A look back at how far we’ve come
Ever since the automobile was first envisioned, the accompanying audio system has always been an important part of the package. It’s interesting to consider how far car audio systems have come and how often they’ve been reinvented over the past 90-odd years.
The 1930s - The first car radios
The earliest car audio systems are attributed to brothers Joseph and Paul Galvin. They named their $130 car radio the Motorola. Yes, their company went on to become the telecommunications behemoth we know today.
Bear in mind that $130 back then is equivalent to around $1,500 today, so the system was considered more of an expensive oddity than a necessity by drivers. The vacuum tube radio was powered by a single battery and required quite a powerful nearby AM signal for you to pick up the hits of the day.
The 1950s - The phonograph
The Motorola worked solely on AM radio waves, which were never perfect for sound quality. It wasn’t until 1952 when an FM stereo for the car was invented by German company Blaupunkt, followed by an AM/FM radio in 1953. This dual-purpose radio would continue to be the standard on vehicles for decades, and even today most cars feature an AM/FM radio.
It wasn’t particularly clear for manufacturers of car audio systems where to go from there. Chrysler introduced an in-car phonograph for playing records in 1956 and went into partnership with Columbia Records to produce 7-inch records that could be played from a turntable that slid out from the dash. While innovative, it was somewhat impractical as the records would skip while the vehicle was in motion.
The 1960s - The 4-track and 8-track cartridge
The problem of skipping records was solved in the early sixties by engineer Earl Muntz. The Stereo-Pak, as it was first known, was a cartridge technology that allowed music to be stored on media that wouldn’t skip when a car was in motion. Muntz was quick to realize the applications for car audio.
The 4-track and variants like the Autostereo and 8-track went on to great success, powering the sound of swingers in the sixties. The cartridge system was the first real technology for choosing the music you want to hear while driving on the road, and it continued to be a staple of vehicles for many years.
1970-1980 - Cassettes rule the roost
Though cassettes were first introduced in 1964, it took at least a decade for them to begin replacing the 8-track in vehicles. The biggest leap came in 1979 when the Sony Walkman was released, which cemented the audio cassette as the standard media of choice.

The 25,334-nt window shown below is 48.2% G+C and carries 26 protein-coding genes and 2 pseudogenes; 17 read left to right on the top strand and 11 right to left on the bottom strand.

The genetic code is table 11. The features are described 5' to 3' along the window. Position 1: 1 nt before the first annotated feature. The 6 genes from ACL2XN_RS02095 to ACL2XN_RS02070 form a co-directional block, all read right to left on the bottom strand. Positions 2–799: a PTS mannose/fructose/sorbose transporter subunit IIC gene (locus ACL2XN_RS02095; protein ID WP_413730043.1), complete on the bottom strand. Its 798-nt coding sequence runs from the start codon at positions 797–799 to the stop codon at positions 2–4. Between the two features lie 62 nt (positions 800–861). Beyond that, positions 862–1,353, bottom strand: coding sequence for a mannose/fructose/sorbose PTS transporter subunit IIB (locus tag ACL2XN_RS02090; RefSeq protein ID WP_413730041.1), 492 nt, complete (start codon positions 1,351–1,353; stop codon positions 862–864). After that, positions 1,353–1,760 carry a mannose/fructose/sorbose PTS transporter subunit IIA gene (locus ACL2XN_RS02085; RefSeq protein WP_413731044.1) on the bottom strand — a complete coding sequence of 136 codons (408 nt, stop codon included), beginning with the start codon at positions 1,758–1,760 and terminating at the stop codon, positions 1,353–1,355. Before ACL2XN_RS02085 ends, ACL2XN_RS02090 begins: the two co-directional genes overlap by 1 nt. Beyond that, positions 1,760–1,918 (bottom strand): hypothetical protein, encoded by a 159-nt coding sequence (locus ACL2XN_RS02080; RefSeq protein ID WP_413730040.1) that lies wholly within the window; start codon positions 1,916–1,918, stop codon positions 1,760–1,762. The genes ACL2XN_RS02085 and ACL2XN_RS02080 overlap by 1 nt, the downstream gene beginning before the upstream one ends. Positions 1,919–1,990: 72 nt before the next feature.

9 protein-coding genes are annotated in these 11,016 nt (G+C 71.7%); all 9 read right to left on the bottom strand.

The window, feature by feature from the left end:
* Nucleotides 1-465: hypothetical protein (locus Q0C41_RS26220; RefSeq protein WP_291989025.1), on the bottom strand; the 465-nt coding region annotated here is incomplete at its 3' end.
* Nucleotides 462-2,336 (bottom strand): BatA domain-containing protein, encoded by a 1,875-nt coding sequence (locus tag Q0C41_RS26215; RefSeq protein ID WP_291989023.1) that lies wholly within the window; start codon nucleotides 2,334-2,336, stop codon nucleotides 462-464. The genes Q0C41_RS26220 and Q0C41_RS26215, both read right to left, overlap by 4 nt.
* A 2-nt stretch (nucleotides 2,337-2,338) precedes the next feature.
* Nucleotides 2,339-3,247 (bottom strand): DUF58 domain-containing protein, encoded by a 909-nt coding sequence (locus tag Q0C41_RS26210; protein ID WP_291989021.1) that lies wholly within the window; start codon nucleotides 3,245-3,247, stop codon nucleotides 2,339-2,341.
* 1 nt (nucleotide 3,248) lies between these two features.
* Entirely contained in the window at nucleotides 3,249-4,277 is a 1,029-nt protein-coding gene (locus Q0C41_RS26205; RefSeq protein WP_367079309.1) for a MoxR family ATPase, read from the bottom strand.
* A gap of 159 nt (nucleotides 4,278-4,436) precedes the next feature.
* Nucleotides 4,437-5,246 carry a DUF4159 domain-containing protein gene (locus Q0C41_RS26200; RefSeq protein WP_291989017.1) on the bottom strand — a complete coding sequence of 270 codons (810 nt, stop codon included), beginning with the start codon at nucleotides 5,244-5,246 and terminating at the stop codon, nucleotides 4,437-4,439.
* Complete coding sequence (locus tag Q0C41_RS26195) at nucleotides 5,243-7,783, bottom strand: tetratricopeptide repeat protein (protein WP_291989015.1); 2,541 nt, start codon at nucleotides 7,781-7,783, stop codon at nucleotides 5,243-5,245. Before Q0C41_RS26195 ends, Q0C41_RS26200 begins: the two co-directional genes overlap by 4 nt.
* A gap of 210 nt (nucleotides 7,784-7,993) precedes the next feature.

The late 70s also saw major improvements in sound. You could buy high-quality aftermarket speakers, but as there was no standard across vehicles they were relatively difficult to install. But manufacturers eventually realized the importance of great car audio systems to the in-cab experience, and multi-speaker systems with amplifiers were born.
1980-1990 - Compact disc players
Cassettes, while compact, have issues with sound quality. Sony and Philips both pushed CD players as the replacement, as the sound quality was crystal clear and properly cared for CDs didn’t degrade over time like cassettes.
1982 saw the first CD player for the home, and 1984 saw the first CD player for the car: the CDX-1. It was an instant hit, and manufacturers began selling vehicles with built-in CD players. By the 90s, you could purchase multi-CD systems so you could switch between multiple CDs without having to swap them manually.
The 2000s - MP3 players
By 2000, MP3 players in vehicles were overtaking physical media. Using an onboard hard drive, one could keep hundreds or thousands of movie files and choose between them at will. As cell phone disk space grew, it became more common to simply plug in your phone via USB or connect to the in-car system wirelessly using Bluetooth.
The 2010s - Streaming media
For car audio near me in the modern age, your main car stereo system will typically work by streaming media. Instead of buying physical media or even downloading MP3s, the ubiquity of wireless internet access means most people simply stream their media on the fly from providers like Spotify and Pandora.
It’s great to see how car audio has constantly been at the forefront of technological advancement in vehicles. Car audio installation now offers the best we’ve ever had, and it will be interesting to see how car audio in New Orleans can possibly improve in the future.